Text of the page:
Writer Nelson Algren summed up Chicago best: “Like loving a woman with a broken nose, you may well find lovelier lovelies. But never a lovely so real.” There is something about this cloud-scraping city – its blend of high culture and earthy pleasures – that bewitches.
Energize for the day ahead at Lou Mitchell's (565 W Jackson Blvd) near Union Station. The old-school breakfast joint sprang up in Route 66's heyday, and waitresses still deliver thick-cut French toast and plate-defying omelettes - along with free doughnut holes and Milk Duds - near the fabled road's starting point.
Use that sugar buzz to walk east a mile, under the clackety El train tracks, through downtown's money-spinning core, to the Art Institute of Chicago (111 S Michigan Ave). The second-largest art museum in the country hangs masterpieces aplenty, especially Impressionist and Post-Impressionist pieces. Georges Seurat's pointillist A Sunday on La Grande Jatte is here; so is Grant Wood's American Gothic. The Modern Wing puts up Picassos and Mirós by the roomful. You'll be gawking for at least a few hours.
From the museum's third-floor sculpture terrace, a silvery pedestrian bridge arches over to Millennium Park. Where to start amid the mod designs? Pritzker Pavilion, Frank Gehry's swooping silver band shell, around which the park centres? Crown Fountain, Jaume Plensa's splashy water-work, where video images of locals spout gargoyle-style? Or "the Bean", Anish Kapoor's 110-ton, silver-drop sculpture? That is the one. Join the masses swarming it to see the skyline reflect.
Make your way north on Michigan Ave, aka the Magnificent Mile, along which big-name department stores ka-ching in a glittering row. The Tribune Tower (435 N Michigan Ave) raises its Gothic head on the Mag Mile's east side soon after you cross the river. Check out chunks of the Taj Mahal, Parthenon and other famous structures embedded in the lower walls.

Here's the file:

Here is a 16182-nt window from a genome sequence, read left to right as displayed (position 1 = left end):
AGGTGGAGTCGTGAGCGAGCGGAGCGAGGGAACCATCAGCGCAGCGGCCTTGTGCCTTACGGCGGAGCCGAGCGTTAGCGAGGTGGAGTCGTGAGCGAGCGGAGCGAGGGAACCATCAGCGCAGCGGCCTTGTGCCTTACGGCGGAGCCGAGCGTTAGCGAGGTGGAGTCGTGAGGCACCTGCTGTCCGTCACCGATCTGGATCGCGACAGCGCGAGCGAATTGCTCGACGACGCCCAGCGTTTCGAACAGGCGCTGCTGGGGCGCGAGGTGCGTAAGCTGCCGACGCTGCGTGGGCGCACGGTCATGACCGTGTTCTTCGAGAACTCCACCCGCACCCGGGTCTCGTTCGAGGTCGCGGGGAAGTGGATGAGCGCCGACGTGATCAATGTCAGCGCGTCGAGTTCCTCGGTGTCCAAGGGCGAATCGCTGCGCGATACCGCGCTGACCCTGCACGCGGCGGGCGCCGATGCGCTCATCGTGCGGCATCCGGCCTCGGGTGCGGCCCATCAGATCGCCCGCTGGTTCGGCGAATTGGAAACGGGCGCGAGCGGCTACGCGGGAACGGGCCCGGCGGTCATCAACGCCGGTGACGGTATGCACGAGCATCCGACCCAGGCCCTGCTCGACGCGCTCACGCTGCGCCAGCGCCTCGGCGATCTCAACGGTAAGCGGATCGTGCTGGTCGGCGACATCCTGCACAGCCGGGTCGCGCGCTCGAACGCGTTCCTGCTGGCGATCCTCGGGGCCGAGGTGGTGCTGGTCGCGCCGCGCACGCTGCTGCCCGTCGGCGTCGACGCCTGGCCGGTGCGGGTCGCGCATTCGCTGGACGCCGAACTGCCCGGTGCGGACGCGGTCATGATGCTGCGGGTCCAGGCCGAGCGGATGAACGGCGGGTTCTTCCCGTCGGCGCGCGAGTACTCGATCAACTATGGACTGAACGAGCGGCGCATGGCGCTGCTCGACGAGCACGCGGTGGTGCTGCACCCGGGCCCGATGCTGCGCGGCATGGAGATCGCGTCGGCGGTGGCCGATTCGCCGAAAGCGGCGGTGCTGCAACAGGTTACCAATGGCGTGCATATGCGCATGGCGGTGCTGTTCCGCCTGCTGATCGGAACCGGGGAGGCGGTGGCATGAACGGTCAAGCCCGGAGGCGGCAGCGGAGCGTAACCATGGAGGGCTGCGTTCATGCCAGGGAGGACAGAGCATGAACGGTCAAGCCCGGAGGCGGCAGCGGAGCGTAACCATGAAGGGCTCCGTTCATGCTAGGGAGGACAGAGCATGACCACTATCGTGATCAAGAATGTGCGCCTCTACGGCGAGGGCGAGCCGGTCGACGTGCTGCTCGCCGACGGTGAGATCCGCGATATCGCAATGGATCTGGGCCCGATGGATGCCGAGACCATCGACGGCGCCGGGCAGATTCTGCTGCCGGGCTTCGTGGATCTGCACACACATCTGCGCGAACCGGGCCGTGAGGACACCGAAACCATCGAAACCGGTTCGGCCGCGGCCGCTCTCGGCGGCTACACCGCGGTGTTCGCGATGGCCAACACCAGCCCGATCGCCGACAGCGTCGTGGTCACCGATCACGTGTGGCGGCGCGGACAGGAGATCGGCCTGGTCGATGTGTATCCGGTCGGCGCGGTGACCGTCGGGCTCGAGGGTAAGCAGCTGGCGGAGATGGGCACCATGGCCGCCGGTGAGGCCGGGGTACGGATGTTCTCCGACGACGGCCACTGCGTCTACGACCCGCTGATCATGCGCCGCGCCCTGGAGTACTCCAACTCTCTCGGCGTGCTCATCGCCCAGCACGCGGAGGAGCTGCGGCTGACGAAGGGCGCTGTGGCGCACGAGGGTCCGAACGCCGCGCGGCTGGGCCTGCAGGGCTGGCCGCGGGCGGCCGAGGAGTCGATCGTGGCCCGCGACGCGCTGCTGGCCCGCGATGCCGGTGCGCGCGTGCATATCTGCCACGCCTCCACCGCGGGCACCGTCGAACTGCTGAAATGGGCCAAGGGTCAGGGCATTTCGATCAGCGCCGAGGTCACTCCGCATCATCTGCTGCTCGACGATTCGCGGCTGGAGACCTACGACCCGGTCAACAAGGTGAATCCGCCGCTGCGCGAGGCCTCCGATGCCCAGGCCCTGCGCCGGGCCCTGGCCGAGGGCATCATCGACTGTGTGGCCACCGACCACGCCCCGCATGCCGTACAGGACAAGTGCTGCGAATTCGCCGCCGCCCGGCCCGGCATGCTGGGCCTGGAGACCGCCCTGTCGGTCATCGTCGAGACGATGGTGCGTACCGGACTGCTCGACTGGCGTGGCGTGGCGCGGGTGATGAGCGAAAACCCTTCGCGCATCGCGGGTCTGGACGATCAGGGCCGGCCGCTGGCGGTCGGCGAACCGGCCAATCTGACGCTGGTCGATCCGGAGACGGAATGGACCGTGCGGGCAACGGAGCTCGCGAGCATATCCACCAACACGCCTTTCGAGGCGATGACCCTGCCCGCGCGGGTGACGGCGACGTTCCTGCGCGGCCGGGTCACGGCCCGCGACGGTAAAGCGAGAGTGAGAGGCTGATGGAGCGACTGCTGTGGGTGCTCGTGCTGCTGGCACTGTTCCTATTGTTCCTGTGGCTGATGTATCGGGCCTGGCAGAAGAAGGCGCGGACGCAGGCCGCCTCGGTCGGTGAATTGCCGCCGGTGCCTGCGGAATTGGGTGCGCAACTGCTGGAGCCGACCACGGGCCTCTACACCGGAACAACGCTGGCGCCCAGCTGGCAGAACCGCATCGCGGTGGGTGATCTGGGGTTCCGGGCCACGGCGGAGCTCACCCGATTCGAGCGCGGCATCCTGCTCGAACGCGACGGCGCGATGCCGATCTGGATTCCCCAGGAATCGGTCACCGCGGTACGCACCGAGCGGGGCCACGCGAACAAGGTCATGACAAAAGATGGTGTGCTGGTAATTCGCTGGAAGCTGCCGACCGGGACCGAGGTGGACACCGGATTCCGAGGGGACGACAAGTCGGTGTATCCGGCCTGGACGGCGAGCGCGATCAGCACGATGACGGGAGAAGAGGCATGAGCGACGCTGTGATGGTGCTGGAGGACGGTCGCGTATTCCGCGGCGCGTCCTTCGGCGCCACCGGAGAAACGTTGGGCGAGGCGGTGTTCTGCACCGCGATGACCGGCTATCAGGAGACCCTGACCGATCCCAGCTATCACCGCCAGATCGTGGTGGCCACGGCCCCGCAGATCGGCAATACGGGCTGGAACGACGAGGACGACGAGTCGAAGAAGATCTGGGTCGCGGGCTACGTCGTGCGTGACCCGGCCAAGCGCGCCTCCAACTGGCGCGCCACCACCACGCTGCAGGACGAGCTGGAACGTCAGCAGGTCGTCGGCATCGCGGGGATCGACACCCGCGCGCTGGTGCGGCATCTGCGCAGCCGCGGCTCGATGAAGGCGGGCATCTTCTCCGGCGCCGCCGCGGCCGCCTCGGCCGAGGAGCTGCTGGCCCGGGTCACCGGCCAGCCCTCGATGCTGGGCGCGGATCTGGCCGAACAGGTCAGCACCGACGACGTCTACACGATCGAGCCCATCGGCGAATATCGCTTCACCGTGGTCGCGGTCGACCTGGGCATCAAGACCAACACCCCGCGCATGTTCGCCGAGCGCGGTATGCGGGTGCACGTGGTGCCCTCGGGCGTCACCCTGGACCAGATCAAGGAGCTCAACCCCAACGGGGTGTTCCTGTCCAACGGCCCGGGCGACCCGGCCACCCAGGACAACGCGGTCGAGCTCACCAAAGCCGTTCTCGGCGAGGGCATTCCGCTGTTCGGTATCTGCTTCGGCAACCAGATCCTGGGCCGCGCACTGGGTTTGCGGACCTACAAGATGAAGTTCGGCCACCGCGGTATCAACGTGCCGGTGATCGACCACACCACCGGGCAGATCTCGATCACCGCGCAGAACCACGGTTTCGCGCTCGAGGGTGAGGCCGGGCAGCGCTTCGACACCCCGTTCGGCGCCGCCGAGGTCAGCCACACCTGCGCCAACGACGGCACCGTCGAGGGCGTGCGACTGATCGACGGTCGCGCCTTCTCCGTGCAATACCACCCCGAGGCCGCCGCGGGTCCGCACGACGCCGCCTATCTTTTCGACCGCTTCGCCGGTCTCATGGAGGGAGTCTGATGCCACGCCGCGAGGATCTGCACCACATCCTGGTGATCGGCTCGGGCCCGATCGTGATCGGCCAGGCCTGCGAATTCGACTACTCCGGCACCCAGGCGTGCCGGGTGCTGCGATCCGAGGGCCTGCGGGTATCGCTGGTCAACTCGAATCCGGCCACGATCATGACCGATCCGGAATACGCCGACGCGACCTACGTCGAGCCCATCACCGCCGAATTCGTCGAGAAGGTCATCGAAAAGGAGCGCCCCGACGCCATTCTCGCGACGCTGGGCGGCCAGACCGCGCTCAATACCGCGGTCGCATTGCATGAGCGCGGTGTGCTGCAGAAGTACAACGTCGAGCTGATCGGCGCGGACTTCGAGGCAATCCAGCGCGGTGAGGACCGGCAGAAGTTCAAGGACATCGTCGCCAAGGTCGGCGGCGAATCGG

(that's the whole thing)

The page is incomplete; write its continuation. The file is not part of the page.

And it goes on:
Across the street, the Wrigley Building (400 N Michigan Ave) glows as white as the Doublemint Twins' teeth. A few paces north, stairs lead to the underground Billy Goat Tavern (430 N Michigan Ave). Tribune and Sun-Times reporters have guzzled in the scruffy lair for decades. It is also the place that spawned the Curse of the Cubs. Order a burger and Schlitz, then look around at the newspapered walls, and you will get the details.
By late afternoon it is time to get high. The John Hancock Center (875 N Michigan Ave) is Chicago's third-tallest building, after the Willis Tower (nee Sears) and Trump Tower, but it has the sweetest views thanks to its lakeside locale. Those needing a city history lesson should ascend to the 94th-floor observatory, and get the edifying audio tour that comes with admission. Those secure in their knowledge can shoot straight up to the 96th-floor lounge, where the view is free if you buy a drink.
Remember the Billy Goat curse? Take the train north to Wrigley Field (1060 W Addison St) to see it in action. The ivy-walled, 1914 ballpark is a charmer, despite hosting the woefully hexed Cubs, who have racked up more than 100 years of World Series futility. No tickets? Peek in the "knothole", a garage-door-sized opening on Sheffield Ave, to watch for free. Or practice your swing (and beer drinking) at Sluggers (3540 N Clark St), one of many high-fiving bars that circle Wrigley. It is 10 pitches for a dollar at the upstairs batting cages.
If the Cubs are not playing, Plan B is to hop the Blue Line train to the Wicker Park neighbourhood. Get off at the Damen stop, and spend the evening poking through hipster record stores, galleries and thrift shops along North, Milwaukee and Division streets. Quimby's (1854 W North Ave) shows the local spirit; the bookstore stocks 'zines and graphic novels, and is a linchpin of Chicago's underground culture. Handlebar (2311 W North Ave) wafts a similar vibe. The bike-messenger hangout dishes eclectic, vegetarian-skewed meals and pours a slurpable craft beer list.
Grab a cab and finish the night at Buddy Guy's Legends (700 S Wabash Ave). The location is a bit rough around the edges, but the acts consistently smoke the strings. Mr Guy himself plugs in his axe and sings the blues during his January residency.
See? Chicago is your kind of town.
The article 'A perfect day in Chicago' was published in partnership with Lonely Planet.